Hearing each other while eating delicious food together might just be the key to unification

BY: LAINIE STUBBLEFIELD

people gathered inside house sitting on sofa

I look around in our world and see polarization that seems impossible to be bridged without God’s help. Our government in this nation has said that we don’t want His help. So, sometimes it seems hopeless. But, I still believe what 2 Chronicles 7:14 says, “If my people who are called by my name humble themselves, and pray and seek my face and turn from their wicked ways, then I will hear from Heaven and will forgive their sin and heal their land.” But, what does that look like in our practical life?

We take time to humble ourselves before the Lord, ask the Holy Spirit to search our hearts and show us the places we need to be cleansed and we repent and ask for forgiveness. We pray for our leaders, even the ones we don’t agree with. We pray for our family members, neighbors and friends, even the ones we don’t agree with. But, then what? Do we continue to go about life on a day by day basis, only in relationship with those who think the same as we do? I think that is how we got to this place. We no longer hear each other. We no longer interact with each other. Maybe unification will come from gathering around tables to eat good food together and hear each other and love each other, even if we never see things exactly the same.  

The Steel Magnolias Podcast that I co-host with my sister, Laura Beth Peters, has looked at many aspects of the beauty of gathering around a table to break bread together and hear each other.  We all live busy lifestyles and find it difficult to find time for all the things we long to do. But, the truth is, we all have to eat. We discussed Sunday Dinners in the South on one of our episodes. I believe one of the reasons that became a popular meal for families and friends was because the day was a bit slower and more open, as well as many had just been together at church and left hungry for food.  This can still be a time of the generations interacting and including newcomers or those you want to get to know better.  

In the South, we have many restaurants that are known as Meat and 3s.  This is a casual style of dining where you typically get in line, pick up a cafeteria style tray and pick out your meat and three sides.  Besides the food being tasty, one of my favorite things about these type restaurants is that you see all walks of life coming together.  The politicians eating right next to the construction workers.  Sadly, this is unique in our day and age.  There seems to be such a divide of class, race and political persuasions.  I love any opportunity to participate in coming together with people who are different than me.  I especially love ecumenical gatherings, as I believe Jesus’ gospel is the only way we can truly be one!

Psychologist Jerome Burt, PhD says that when we eat delicious food, it changes our biochemistry.  Your cortisol levels will drop for about 20 minutes when you eat sugar, salt and fat.  That is why we crave comfort food when we are sad.  We had a wonderful interview with Dr. Burt on the podcast to discuss this subject.  He did a Ted Talk entitled, “How a Dinner Party Can Save Your Life.”  He says that we are born wanting food and belonging.  Both of these needs are met when we have meals together.  When we feel safe and loved, we can even discuss difficult subjects in a more healthy way.  That relationship building can take an investment in time though.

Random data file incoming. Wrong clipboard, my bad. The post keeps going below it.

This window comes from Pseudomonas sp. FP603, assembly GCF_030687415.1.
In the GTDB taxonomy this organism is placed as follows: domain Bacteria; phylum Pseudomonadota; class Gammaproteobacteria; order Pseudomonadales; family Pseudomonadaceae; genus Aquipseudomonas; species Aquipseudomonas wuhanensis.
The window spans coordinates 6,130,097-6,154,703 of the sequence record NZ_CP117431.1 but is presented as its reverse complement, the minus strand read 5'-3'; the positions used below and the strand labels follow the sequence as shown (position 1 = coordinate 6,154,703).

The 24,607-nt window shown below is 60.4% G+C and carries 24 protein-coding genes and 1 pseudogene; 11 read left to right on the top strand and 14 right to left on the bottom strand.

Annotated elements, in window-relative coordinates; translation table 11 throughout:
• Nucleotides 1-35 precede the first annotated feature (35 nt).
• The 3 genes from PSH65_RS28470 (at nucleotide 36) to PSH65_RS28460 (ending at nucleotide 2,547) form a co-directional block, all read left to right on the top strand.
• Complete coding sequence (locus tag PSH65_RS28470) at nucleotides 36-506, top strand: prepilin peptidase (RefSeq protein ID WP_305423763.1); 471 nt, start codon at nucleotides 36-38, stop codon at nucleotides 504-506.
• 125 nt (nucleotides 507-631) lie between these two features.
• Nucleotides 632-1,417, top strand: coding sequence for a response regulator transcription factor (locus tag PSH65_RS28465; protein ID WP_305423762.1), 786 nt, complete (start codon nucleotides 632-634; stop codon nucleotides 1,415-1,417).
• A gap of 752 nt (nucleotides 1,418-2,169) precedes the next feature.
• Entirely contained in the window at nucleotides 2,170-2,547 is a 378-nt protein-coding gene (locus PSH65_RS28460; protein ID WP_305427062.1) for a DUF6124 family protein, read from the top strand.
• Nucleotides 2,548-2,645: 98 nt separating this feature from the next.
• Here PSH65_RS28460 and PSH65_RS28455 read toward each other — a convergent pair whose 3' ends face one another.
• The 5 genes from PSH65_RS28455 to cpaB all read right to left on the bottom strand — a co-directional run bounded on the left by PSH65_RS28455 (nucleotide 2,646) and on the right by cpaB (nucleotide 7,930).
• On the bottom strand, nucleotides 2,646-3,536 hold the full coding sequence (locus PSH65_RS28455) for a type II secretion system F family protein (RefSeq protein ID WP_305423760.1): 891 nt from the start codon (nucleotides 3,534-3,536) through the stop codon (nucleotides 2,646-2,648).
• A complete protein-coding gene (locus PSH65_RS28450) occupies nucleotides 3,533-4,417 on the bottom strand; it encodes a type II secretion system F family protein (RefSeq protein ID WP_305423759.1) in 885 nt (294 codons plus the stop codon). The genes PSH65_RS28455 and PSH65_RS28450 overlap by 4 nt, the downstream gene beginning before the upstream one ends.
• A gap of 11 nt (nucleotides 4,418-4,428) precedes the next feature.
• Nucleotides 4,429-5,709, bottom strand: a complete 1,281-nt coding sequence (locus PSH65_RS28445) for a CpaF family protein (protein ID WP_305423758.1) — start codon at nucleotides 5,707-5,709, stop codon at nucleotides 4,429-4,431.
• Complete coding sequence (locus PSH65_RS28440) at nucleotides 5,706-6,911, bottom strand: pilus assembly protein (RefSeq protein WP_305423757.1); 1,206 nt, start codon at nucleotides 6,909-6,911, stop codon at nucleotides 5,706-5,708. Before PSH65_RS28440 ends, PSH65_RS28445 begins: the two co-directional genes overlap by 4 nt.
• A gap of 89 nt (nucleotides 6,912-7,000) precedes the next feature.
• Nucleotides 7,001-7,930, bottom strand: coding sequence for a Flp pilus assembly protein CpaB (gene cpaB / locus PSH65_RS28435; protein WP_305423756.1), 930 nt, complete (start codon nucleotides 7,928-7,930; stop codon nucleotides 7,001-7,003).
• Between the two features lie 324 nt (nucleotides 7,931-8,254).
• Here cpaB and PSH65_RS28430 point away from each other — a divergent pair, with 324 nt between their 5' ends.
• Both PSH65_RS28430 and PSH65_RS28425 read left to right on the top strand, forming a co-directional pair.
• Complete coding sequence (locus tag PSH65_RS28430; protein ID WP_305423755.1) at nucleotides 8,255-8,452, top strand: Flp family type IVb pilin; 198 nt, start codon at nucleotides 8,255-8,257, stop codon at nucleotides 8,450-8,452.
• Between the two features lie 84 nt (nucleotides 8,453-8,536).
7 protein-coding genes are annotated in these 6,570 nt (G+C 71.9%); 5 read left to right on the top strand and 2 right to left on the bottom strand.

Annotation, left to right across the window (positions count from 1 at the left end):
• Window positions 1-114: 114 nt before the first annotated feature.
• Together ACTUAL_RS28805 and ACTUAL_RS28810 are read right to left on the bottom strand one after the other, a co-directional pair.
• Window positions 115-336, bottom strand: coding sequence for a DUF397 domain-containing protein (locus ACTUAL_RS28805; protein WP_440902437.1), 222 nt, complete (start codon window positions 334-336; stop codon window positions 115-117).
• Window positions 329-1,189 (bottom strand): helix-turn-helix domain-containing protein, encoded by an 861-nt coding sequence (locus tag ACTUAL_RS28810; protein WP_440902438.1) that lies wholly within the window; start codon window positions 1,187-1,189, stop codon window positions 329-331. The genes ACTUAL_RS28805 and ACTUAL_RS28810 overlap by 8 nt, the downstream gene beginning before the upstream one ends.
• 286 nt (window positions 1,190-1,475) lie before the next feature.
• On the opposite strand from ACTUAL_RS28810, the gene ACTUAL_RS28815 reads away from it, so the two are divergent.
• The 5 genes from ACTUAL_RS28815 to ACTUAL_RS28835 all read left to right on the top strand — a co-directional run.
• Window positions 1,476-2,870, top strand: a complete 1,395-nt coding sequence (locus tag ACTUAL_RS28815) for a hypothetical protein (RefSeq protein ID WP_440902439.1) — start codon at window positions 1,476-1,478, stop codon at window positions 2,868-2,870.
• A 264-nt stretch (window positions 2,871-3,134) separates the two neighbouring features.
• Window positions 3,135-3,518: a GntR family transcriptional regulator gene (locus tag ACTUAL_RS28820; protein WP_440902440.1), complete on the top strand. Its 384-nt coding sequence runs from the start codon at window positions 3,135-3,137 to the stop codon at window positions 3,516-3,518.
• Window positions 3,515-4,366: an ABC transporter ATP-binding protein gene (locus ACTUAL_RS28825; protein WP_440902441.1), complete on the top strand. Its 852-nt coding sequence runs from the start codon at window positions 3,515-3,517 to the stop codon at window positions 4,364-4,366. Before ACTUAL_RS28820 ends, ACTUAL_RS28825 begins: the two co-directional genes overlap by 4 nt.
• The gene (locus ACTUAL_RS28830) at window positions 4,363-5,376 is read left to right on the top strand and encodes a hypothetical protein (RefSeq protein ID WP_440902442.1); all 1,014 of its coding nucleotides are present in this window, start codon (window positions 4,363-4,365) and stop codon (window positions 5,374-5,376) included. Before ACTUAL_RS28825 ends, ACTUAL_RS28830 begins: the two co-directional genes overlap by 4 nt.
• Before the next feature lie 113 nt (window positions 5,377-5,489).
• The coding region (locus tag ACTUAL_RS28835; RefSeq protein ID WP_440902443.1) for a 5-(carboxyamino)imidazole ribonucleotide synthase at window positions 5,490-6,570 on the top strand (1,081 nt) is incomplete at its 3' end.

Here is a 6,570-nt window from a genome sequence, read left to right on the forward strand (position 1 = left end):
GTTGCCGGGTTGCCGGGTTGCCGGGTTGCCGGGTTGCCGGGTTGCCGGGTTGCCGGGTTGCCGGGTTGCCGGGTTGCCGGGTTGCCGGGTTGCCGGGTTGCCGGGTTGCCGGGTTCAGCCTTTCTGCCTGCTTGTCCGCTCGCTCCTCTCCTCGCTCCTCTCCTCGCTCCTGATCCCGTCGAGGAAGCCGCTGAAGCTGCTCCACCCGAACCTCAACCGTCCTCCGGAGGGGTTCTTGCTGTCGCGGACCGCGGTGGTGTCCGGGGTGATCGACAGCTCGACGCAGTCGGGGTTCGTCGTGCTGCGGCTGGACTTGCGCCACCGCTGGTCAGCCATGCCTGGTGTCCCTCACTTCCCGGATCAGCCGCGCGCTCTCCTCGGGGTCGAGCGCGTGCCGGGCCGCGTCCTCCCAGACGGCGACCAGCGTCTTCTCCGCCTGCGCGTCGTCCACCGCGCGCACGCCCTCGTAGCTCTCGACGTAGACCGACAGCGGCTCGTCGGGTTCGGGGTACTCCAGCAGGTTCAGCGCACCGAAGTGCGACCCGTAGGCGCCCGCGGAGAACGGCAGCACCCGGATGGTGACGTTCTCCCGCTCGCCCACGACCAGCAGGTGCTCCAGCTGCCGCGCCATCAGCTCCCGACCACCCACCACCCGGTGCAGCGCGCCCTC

I have heard that United States Congresspeople used to move their families to Washington D.C. and they would have many opportunities to interact as families.  Apparently, that has changed and most of them fly to D.C. for when they have meetings or sessions.  Their spouses and children rarely even meet to become friends.  It is almost like they simply fly in to “do battle” with the opposing party.  I still remember as a young girl seeing clips of Ronald Reagan and Tip O’Neill having lunch together etc.  Does that still happen today?  It is much easier to see someone as the enemy if you don’t get to know them personally.  

So, while we may not be able to change what we see happening in Washington D.C., we can gather a few people together around our own tables.  Investing time in those who are on your heart and feeding them, hearing them and loving them.  That is an expression of worship to God!  Loving those who are created in His image and seeing them as such.  Making sure that we spend time talking to God about our neighbors before we spend time talking to them about God.  We discuss these kind of topics often on our Steel Magnolias Podcast, but there are several episodes that come to mind:  For the full interview with Dr. Burt: ‎Steel Magnolias – Uplifting Conversations About Life in the South: How a Dinner Party Can Save Your Life on Apple Podcasts; For more on Southern Hospitality: ‎Steel Magnolias – Uplifting Conversations About Life in the South: Southern Hospitality on Apple Podcasts. For more on Meat and 3s :‎Steel Magnolias – Uplifting Conversations About Life in the South: Meat & 3’s and Cobblers on Apple Podcasts; For more on Sunday Dinner in the South: ‎Steel Magnolias – Uplifting Conversations About Life in the South: Sunday Dinner in the South on Apple Podcasts

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